Topeka Legislators aren't sure how much - if anything - they can do about high gasoline prices, but a committee will study the issue later this year to make sure they aren't missing something.
Legislative leaders have assigned the topic to the Special Committee on Energy and Environmental Policy. The committee hasn't set its first meeting, but its review and any recommendations would come before the 2009 Legislature convenes in January.
"We wanted to make sure that there's not some barrier that we've got that we've set up artificially that's hampering prices in Kansas," Senate President Steve Morris, a Hugoton Republican, said Wednesday.
Rep. Joe Patton, a Topeka Republican, requested such a study. He said that with gasoline prices hovering around $4 a gallon, he's receiving plenty of questions from constituents as he campaigns for re-election. He said he sees a duty to respond.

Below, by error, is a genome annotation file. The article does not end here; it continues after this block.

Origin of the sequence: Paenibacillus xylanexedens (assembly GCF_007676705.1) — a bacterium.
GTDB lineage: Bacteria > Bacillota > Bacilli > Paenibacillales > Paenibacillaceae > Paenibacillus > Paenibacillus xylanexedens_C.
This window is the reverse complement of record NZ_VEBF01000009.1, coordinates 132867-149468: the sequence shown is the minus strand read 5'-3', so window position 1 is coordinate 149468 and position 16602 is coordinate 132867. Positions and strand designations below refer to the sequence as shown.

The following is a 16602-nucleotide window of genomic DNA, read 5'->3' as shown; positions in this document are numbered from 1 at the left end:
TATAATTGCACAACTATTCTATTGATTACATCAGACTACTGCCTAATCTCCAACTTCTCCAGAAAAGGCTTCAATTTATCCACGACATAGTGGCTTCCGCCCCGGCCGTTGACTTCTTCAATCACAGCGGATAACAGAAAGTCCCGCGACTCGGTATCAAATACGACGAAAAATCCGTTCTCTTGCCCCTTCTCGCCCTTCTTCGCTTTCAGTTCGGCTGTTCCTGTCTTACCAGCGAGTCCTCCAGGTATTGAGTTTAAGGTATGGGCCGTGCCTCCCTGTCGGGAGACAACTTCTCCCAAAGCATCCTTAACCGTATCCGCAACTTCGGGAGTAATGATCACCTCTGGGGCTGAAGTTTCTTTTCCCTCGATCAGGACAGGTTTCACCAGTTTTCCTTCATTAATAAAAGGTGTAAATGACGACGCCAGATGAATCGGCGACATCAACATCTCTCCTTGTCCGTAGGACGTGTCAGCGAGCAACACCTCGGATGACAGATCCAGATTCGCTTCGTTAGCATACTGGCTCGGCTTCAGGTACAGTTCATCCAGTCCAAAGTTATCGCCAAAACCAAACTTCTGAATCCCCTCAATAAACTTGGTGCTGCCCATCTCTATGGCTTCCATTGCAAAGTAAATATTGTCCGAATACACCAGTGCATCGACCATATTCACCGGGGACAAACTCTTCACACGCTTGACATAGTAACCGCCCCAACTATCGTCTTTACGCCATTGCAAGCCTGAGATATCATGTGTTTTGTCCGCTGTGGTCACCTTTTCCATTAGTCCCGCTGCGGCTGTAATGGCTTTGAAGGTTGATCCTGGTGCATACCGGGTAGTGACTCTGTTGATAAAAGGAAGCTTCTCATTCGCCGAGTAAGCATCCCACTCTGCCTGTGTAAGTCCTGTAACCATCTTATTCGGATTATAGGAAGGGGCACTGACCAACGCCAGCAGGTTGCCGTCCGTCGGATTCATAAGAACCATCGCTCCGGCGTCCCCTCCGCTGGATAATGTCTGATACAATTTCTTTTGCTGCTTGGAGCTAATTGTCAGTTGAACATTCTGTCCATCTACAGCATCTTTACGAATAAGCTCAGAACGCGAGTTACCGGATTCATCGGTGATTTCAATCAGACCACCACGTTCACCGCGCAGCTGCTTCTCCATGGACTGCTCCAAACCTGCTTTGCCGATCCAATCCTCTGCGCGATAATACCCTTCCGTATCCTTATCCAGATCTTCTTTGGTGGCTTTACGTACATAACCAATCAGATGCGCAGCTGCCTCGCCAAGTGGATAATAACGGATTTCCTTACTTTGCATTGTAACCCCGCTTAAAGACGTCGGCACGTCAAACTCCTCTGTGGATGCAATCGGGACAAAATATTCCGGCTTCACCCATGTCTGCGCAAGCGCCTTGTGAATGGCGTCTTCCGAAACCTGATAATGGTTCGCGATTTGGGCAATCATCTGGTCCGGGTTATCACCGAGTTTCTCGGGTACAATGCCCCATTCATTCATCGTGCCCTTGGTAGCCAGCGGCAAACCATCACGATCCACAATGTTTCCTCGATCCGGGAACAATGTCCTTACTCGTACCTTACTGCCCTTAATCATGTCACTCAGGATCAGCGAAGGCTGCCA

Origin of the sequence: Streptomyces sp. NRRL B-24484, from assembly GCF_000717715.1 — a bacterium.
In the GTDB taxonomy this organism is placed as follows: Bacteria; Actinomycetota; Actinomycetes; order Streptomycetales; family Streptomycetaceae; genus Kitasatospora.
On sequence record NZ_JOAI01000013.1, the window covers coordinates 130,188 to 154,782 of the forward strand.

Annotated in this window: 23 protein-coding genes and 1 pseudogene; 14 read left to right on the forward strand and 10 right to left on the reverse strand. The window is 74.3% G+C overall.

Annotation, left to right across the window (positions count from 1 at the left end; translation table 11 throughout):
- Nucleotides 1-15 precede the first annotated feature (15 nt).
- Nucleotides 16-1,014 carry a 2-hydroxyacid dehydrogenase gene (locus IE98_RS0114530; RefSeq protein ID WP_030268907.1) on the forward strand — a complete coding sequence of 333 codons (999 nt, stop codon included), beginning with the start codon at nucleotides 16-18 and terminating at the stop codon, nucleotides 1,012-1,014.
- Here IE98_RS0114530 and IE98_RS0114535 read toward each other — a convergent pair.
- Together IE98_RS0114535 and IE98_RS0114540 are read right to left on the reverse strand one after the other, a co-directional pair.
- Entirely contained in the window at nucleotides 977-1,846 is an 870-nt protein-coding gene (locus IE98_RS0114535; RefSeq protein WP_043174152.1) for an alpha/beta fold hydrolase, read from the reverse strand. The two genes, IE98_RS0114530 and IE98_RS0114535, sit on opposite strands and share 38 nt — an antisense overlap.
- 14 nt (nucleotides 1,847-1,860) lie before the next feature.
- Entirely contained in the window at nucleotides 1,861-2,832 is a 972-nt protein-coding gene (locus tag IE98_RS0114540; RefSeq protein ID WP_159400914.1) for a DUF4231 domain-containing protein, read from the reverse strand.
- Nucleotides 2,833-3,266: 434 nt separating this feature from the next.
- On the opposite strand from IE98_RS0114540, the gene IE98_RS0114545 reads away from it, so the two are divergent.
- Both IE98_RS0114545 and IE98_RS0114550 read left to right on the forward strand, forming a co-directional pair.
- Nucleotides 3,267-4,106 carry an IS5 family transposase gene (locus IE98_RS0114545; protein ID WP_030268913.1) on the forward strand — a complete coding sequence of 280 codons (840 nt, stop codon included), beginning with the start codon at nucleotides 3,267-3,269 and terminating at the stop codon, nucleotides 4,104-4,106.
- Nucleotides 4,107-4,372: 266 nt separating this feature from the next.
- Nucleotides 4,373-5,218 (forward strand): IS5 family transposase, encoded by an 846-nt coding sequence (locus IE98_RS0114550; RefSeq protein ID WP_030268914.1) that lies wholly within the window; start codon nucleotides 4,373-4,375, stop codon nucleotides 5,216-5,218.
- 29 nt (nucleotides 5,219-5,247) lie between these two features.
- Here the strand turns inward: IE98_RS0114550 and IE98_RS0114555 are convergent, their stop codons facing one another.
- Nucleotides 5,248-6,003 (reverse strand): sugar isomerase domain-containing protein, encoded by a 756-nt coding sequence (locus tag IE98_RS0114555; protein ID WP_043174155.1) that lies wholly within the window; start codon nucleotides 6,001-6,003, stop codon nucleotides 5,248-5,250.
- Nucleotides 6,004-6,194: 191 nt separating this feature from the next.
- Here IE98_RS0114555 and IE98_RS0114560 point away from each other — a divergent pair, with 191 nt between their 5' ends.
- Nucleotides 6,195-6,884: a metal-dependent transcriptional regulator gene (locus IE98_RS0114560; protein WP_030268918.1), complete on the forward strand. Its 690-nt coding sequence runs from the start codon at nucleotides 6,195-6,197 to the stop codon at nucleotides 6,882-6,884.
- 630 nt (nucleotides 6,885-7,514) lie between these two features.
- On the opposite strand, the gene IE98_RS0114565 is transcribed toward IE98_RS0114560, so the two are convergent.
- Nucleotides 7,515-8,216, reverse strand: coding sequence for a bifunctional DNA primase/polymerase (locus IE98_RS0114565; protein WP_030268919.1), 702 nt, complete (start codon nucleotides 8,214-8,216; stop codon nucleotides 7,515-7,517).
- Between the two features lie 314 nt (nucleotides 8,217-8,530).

"I'm going door to door; they're saying, 'What about these gas prices?"' he said. "I don't know, quite frankly, whether Kansas public policy is influencing gas prices or not."
Morris said the committee's review will focus on the system for distributing and transporting motor fuels in Kansas, to make sure that there are no problems keeping fuel from getting where it's needed.
"We're not sure there is an issue there, just that oil's going sky high," Morris said.
In the past, the state's fuel taxes, 24 cents a gallon for gasoline and 26 cents for diesel, have been an issue for legislators, particularly in border counties where merchants compete with businesses in states with lower taxes.
If the state were to eliminate the tax entirely, it would save motorists with a 15-gallon tank about $3.60 per fill-up.
Those taxes provide revenue for highway projects. Patton said he's not sure suspending all or part of the tax is an option because gasoline prices would remain high anyway.